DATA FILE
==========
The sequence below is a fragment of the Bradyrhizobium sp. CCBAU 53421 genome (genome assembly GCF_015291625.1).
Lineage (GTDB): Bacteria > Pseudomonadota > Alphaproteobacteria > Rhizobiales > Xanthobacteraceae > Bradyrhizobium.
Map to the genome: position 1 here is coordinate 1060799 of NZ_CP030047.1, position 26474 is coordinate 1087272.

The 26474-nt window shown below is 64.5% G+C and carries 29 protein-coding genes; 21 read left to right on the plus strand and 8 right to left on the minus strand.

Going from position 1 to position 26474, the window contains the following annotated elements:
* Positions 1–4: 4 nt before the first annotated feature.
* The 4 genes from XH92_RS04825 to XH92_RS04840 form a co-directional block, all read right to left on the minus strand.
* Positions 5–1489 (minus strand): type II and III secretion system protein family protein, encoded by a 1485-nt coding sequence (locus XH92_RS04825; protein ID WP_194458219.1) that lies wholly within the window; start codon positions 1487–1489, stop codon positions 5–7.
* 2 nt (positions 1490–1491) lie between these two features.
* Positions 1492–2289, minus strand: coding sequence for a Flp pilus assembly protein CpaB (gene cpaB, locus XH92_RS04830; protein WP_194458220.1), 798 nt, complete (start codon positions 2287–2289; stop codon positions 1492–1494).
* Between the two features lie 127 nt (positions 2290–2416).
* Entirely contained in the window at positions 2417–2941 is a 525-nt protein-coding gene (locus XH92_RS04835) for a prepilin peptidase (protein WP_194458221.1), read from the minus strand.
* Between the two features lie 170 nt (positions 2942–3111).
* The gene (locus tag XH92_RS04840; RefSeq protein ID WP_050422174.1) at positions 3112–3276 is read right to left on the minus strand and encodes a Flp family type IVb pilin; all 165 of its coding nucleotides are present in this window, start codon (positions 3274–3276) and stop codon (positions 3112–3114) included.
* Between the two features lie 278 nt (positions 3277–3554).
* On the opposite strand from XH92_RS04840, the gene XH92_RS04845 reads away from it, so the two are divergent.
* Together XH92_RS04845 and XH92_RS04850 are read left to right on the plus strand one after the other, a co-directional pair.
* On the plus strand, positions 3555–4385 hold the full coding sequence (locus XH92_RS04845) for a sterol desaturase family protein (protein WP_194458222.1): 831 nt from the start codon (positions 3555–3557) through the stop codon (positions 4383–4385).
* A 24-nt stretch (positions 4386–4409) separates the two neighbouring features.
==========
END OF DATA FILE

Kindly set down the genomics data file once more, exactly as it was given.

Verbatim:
The sequence below is a fragment of the Bradyrhizobium sp. CCBAU 53421 genome (genome assembly GCF_015291625.1).
Lineage (GTDB): Bacteria > Pseudomonadota > Alphaproteobacteria > Rhizobiales > Xanthobacteraceae > Bradyrhizobium.
Map to the genome: position 1 here is coordinate 1060799 of NZ_CP030047.1, position 26474 is coordinate 1087272.

The 26474-nt window shown below is 64.5% G+C and carries 29 protein-coding genes; 21 read left to right on the plus strand and 8 right to left on the minus strand.

Going from position 1 to position 26474, the window contains the following annotated elements:
* Positions 1–4: 4 nt before the first annotated feature.
* The 4 genes from XH92_RS04825 to XH92_RS04840 form a co-directional block, all read right to left on the minus strand.
* Positions 5–1489 (minus strand): type II and III secretion system protein family protein, encoded by a 1485-nt coding sequence (locus XH92_RS04825; protein ID WP_194458219.1) that lies wholly within the window; start codon positions 1487–1489, stop codon positions 5–7.
* 2 nt (positions 1490–1491) lie between these two features.
* Positions 1492–2289, minus strand: coding sequence for a Flp pilus assembly protein CpaB (gene cpaB, locus XH92_RS04830; protein WP_194458220.1), 798 nt, complete (start codon positions 2287–2289; stop codon positions 1492–1494).
* Between the two features lie 127 nt (positions 2290–2416).
* Entirely contained in the window at positions 2417–2941 is a 525-nt protein-coding gene (locus XH92_RS04835) for a prepilin peptidase (protein WP_194458221.1), read from the minus strand.
* Between the two features lie 170 nt (positions 2942–3111).
* The gene (locus tag XH92_RS04840; RefSeq protein ID WP_050422174.1) at positions 3112–3276 is read right to left on the minus strand and encodes a Flp family type IVb pilin; all 165 of its coding nucleotides are present in this window, start codon (positions 3274–3276) and stop codon (positions 3112–3114) included.
* Between the two features lie 278 nt (positions 3277–3554).
* On the opposite strand from XH92_RS04840, the gene XH92_RS04845 reads away from it, so the two are divergent.
* Together XH92_RS04845 and XH92_RS04850 are read left to right on the plus strand one after the other, a co-directional pair.
* On the plus strand, positions 3555–4385 hold the full coding sequence (locus XH92_RS04845) for a sterol desaturase family protein (protein WP_194458222.1): 831 nt from the start codon (positions 3555–3557) through the stop codon (positions 4383–4385).
* A 24-nt stretch (positions 4386–4409) separates the two neighbouring features.